Latinas’ Narratives of Domestic Abuse

Discrepant versions of violence

Shonna L. Trinch | Florida State University
ISBN 9789027218551 (Eur) | EUR 115.00
ISBN 9781588114150 (USA) | USD 173.00
ISBN 9789027296009 | EUR 115.00 | USD 173.00
In the American legal system valid witness-testimony is supposed to be invariable and unchanging, so defense attorneys highlight seeming inconsistencies in victims’ accounts to impeach their credibility. This book offers an examination of how and why victims of domestic violence might seem to be ‘changing their stories,’ in the criminal justice system, which may leave them vulnerable to attack and criticism. Latinas’ Narratives of Domestic Abuse: Discrepant versions of violence investigates the discourse of protective order interviews, where women apply for court injunctions to keep abusers away. In these encounters, two different versions of violence, each influenced by a range of ethnolinguistic, intertextual and cultural factors, are always produced. This ethnography of Latina women narrating violence suggests that before victims even get to trial, their testimony involves much more than merely telling the truth. This book provides a unique look at pre-trial testimony as a collaborative and dynamic social and cultural act.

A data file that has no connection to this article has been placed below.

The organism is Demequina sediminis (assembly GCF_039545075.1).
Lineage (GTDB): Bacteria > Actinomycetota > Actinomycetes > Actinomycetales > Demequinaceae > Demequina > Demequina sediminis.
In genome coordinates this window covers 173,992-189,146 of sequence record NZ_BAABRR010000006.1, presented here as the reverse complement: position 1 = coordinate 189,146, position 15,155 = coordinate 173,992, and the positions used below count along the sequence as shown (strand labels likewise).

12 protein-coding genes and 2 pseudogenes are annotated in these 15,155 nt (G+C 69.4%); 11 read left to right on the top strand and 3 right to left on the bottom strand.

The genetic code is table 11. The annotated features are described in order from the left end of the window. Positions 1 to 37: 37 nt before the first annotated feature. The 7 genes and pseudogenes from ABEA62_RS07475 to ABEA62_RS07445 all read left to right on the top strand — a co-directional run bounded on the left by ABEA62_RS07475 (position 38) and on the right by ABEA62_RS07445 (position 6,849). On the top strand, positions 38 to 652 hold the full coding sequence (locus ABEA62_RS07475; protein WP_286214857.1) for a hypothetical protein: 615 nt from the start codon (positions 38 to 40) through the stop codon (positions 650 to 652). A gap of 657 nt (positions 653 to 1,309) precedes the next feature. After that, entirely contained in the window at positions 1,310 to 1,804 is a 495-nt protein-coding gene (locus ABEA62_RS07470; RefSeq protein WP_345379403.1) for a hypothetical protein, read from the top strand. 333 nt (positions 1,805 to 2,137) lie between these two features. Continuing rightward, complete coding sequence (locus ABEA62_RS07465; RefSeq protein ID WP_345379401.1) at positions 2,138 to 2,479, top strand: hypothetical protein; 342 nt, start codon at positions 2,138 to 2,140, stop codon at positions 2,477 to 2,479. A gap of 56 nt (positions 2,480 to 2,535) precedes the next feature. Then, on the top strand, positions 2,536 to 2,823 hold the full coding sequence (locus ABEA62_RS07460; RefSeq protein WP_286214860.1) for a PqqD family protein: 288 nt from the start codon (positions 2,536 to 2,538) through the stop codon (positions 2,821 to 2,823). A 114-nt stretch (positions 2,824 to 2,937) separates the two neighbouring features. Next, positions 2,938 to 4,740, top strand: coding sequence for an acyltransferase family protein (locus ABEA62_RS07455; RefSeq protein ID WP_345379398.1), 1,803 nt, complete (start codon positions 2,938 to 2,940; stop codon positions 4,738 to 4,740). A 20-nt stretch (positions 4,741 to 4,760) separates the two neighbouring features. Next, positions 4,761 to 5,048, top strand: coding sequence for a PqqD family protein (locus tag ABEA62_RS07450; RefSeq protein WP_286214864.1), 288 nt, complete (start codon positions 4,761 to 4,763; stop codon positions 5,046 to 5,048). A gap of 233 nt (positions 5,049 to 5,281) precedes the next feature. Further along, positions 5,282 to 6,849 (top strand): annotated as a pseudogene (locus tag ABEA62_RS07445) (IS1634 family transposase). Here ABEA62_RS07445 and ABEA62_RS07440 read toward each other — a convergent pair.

Publishing status: Available
Table of Contents
“This is the first major, comprehensive work dealing with discursive constructions of violence in the protective order application interview: a study of intertextual, interinstitutional, and interdiscursive narration and variation between Latina immigrant victims in the United States and the legal gatekeepers/advocates (along with translators in some cases) who interview them. This isn't your ordinary sociolinguiistic or discourse analysis of interview talk but a richly detailed ethnography of linguistic interaction, culture and power in the criminal justice system.[...]Trinch demonstrates in vivid detail what happens when the oral story is decontextualized and recontextualized in the form of the written report, recognizing of course that legal translation will always to some extent distort lay litigant experience (making it difficult if not impossible to personalize an impersonal system). I cannot think of a socio-, or anthrolinguistic work that matches the depth and scope of Trinch's analysis in terms of incorporating both domination and the legal system into a fine grained analysis of communicative detail.[...] Latina's Narratives is not only a work of immense interest for sociolinguists and discourse analysts but also, even more importantly, for the legal and criminal professionals handling cases of domestic abuse.”